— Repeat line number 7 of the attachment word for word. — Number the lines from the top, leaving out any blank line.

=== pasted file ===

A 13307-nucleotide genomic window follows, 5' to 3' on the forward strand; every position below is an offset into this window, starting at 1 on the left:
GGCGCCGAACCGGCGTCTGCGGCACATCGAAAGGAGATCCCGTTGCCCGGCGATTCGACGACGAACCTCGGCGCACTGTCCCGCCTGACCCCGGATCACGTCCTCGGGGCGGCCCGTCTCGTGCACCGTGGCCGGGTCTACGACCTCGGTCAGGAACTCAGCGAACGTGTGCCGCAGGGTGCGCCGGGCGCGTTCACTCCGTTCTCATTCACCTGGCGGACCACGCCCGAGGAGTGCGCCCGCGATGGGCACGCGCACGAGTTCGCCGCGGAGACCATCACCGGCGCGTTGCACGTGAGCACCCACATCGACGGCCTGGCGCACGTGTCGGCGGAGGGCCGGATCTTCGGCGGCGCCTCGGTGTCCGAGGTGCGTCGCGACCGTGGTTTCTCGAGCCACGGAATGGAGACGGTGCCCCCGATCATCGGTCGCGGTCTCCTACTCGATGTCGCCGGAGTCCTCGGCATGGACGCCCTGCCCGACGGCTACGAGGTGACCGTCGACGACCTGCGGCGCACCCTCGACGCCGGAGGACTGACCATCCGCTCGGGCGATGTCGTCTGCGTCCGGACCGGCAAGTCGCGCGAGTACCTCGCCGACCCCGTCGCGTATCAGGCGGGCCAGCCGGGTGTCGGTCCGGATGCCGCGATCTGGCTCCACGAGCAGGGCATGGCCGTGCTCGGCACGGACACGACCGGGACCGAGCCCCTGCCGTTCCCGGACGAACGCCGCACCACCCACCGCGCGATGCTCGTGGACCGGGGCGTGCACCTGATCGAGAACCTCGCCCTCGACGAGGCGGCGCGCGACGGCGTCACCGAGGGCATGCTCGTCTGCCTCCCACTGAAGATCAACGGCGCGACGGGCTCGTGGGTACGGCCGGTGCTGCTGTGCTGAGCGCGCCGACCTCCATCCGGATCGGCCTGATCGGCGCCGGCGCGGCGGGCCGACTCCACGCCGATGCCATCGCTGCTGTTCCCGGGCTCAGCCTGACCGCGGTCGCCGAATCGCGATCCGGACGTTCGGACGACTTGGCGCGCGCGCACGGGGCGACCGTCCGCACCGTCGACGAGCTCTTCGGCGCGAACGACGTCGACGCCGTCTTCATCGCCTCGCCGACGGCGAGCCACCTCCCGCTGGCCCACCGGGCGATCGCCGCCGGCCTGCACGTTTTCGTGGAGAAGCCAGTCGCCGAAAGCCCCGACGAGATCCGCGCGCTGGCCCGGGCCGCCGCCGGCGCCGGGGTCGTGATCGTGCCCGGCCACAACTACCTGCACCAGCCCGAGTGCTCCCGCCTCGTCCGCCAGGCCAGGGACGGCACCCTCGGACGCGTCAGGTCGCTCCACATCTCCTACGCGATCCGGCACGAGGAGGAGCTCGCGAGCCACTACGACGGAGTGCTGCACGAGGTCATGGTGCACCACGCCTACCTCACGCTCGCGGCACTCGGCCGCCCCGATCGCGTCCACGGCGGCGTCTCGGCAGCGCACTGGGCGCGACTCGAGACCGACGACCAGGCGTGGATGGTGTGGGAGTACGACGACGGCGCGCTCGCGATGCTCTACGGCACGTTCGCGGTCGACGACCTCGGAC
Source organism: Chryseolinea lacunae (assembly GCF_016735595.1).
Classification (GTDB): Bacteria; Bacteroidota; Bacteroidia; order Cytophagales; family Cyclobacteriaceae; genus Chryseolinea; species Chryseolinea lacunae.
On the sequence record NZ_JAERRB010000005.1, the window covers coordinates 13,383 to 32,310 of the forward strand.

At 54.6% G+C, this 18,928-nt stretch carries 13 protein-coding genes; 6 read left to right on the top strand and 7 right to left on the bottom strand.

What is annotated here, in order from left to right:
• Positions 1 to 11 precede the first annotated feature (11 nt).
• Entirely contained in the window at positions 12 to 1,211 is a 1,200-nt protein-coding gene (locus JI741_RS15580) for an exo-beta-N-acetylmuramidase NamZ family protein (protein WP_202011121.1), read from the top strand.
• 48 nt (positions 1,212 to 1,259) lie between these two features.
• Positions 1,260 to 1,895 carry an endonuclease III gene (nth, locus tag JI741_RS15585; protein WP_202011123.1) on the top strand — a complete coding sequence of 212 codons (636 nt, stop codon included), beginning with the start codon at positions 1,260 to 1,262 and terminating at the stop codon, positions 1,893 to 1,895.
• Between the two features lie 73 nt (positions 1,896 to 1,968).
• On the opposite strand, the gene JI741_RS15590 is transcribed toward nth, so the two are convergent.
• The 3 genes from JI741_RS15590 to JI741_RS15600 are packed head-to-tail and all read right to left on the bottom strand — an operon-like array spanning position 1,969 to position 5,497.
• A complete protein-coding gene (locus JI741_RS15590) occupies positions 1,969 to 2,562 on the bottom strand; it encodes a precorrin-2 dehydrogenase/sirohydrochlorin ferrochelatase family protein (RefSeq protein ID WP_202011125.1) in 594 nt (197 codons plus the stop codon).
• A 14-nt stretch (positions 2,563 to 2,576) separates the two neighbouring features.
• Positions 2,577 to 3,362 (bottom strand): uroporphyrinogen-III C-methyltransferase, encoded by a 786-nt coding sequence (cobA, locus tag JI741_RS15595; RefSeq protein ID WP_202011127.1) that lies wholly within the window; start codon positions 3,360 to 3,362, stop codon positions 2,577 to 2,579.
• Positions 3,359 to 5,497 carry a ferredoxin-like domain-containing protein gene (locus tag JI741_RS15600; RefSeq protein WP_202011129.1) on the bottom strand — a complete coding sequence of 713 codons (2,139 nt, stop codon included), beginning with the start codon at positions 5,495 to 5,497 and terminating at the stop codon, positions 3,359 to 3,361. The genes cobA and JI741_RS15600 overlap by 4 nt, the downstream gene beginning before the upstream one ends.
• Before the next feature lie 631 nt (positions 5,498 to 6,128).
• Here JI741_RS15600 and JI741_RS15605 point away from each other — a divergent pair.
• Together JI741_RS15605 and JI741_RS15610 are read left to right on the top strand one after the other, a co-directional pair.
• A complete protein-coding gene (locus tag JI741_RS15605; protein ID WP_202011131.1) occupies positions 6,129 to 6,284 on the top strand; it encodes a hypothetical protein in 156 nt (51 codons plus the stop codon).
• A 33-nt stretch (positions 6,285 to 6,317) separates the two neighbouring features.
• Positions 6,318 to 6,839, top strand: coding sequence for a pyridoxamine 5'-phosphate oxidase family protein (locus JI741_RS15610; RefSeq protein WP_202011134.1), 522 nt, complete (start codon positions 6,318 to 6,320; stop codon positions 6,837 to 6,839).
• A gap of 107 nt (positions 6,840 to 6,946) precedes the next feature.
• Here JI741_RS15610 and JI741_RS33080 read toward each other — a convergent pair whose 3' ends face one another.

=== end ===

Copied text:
What is annotated here, in order from left to right: